HMRC successfully clawback CJRS claim from employer

26 July 2022


  • Carlick Contract Furniture (“CCF”) versus HMRC is one of the first tribunal cases to see HMRC clawback payments made under the Coronavirus Job Retention Scheme (“CJRS”)
  • HMRC issued CCF with an assessment for income tax on the basis of two employees who commenced working for CCF in February 2020 but were not paid until March 2020, due to payroll cut off dates, which HMRC stated meant the payments made to them did not count as “qualifying costs” under the CJRS
  • The employment offer letter issued to both employees were dated 18 and 19 February 2020 and the employment commencement date was 24 February 2020
  • Both individuals were to be paid monthly (on or around the 26th of each month)
  • The payroll cut off date for CCF was 3 working days before the pay date of each month and so in February 2020, the payroll cut off date was 21 February 2020 which meant that neither employee had commenced employment
  • The real time information (RTI) submitted to HMRC in respect of the employees’ first payments made in March were included in a return made on 25 March 2020
  • CCF included both employees in their claims for the CJRS payments from 1 April 2020 and continued to do so until both employees were made redundant in October 2020
  • HMRC opened a CJRS check in November 2020 which resulted in an assessment for £20,504.25  being raised in February 2021 on the basis that neither employee was included in the RTI for PAYE purposes on or before 19 March 2020
  • The Tribunal considered the various directions which were made under the CJRS during the height of the pandemic and reached the following conclusions;
    • For payments made to the employees up to 30 June 2020 the qualifying criteria was not met
    • The third direction for the CJRS “piggy backed” on the first and second direction and did not specify a new date for qualifying claims, although it did specify that a claim could only be made in respect of employees to whom a claim had been made under the first and second direction in respect of a period ending on or before 30 June 2020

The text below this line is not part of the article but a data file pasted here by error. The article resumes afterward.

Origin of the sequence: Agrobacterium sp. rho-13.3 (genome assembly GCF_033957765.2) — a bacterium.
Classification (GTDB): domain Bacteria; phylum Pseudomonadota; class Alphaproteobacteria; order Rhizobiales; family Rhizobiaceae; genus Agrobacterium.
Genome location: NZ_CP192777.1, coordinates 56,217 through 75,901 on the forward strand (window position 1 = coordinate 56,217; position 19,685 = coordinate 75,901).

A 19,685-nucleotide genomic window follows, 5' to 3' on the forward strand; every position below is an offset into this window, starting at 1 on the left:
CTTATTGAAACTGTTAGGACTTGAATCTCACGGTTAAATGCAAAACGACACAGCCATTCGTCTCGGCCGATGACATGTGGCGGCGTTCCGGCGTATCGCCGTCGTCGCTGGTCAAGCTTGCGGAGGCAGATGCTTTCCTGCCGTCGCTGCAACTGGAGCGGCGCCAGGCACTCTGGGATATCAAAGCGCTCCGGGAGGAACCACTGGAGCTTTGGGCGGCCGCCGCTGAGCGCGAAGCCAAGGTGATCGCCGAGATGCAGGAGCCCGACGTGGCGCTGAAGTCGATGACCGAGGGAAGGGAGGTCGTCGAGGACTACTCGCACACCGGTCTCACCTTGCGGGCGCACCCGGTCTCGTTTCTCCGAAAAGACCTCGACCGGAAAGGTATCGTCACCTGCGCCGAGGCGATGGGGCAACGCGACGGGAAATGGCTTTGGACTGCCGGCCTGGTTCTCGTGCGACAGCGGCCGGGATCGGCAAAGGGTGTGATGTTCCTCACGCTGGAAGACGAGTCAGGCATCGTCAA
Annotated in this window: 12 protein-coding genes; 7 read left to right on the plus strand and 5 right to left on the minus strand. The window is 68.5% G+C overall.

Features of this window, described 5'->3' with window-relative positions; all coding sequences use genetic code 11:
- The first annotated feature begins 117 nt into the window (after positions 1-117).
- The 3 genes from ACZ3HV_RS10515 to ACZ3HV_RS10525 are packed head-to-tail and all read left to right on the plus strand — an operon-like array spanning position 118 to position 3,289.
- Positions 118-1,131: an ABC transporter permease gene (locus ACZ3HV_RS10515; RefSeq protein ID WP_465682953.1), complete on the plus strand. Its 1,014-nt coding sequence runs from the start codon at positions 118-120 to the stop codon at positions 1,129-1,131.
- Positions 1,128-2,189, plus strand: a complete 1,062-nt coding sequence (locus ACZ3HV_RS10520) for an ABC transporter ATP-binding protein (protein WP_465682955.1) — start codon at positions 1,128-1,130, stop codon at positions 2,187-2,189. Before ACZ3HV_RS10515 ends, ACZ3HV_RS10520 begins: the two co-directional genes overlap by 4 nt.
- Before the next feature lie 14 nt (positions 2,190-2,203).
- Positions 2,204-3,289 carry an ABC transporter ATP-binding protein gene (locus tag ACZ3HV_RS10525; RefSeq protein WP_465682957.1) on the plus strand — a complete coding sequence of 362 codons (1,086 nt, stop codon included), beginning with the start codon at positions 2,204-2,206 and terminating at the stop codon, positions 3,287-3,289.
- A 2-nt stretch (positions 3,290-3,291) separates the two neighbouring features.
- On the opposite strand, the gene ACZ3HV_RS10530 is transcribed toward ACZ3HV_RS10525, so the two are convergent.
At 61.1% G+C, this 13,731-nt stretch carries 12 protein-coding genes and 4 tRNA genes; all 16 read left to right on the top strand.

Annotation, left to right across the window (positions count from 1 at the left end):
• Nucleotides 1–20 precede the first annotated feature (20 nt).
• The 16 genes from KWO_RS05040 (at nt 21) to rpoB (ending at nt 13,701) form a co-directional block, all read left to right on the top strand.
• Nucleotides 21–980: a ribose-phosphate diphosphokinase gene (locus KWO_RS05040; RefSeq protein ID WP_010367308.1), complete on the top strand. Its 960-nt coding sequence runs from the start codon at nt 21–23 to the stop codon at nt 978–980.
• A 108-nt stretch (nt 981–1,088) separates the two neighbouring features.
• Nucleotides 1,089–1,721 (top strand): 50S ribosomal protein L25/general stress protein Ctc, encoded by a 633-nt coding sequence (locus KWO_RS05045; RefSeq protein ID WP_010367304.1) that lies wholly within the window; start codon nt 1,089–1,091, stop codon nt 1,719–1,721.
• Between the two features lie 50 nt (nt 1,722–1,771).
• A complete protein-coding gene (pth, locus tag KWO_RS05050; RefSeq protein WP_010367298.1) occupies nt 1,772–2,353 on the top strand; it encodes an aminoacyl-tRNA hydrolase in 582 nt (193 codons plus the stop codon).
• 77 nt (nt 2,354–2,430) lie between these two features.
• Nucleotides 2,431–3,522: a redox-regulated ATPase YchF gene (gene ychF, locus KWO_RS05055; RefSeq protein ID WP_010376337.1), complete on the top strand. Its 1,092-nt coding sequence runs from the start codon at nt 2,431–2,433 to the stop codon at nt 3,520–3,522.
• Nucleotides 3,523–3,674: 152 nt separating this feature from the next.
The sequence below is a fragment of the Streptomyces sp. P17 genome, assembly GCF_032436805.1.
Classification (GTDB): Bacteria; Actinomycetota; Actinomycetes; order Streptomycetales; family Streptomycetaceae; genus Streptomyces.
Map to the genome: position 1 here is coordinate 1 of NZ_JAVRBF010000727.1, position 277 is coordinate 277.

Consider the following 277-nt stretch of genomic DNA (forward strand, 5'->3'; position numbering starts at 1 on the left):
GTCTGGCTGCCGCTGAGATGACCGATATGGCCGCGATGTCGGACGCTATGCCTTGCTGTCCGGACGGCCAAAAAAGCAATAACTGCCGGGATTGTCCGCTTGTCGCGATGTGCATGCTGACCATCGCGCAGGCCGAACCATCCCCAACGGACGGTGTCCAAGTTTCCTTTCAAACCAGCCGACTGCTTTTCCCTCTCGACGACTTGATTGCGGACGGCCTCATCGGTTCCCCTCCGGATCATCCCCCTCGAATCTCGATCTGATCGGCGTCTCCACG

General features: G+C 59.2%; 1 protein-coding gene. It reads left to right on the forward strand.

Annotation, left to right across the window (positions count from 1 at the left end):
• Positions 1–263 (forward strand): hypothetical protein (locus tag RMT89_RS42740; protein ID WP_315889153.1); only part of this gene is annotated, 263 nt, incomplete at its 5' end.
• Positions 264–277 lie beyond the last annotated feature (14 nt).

• Whilst CCF had made a claim for the two employees under the first and second directions, these were not deemed to be valid claims and so the claims made for later periods under the third CJRS directions were also invalid
  • The tribunal dismissed the appeal following a reduction in the assessment amounts due to an erroneous amount which had been included in the original assessment
  • The tribunal did acknowledge the reasonableness and fairness element to the case, it was held that the tribunal could not entertain arguments surrounding the “spirit” of the legislation

Read the full case here.

Aspire Comment

The CJRS was introduced extremely quickly on the back of the UK’s general lack of preparation for the Coronavirus pandemic, which did result in a lot of panic amongst employers and employees along who were forced to shut overnight.

Despite the tribunal not being able to entertain arguments relating to the spirit of the scheme, it does seem unfair that a matter of six days meant that the company was not entitled to make CJRS claims for two new employees employed from 24 February 2020 included on a RTI report on 25 March 2020 (with the qualifying date to appear on a RTI report being 19 March 2020) during very challenging times.

The case highlights the importance of the rules and getting the technicalities right as well as the repercussions of failing to do so.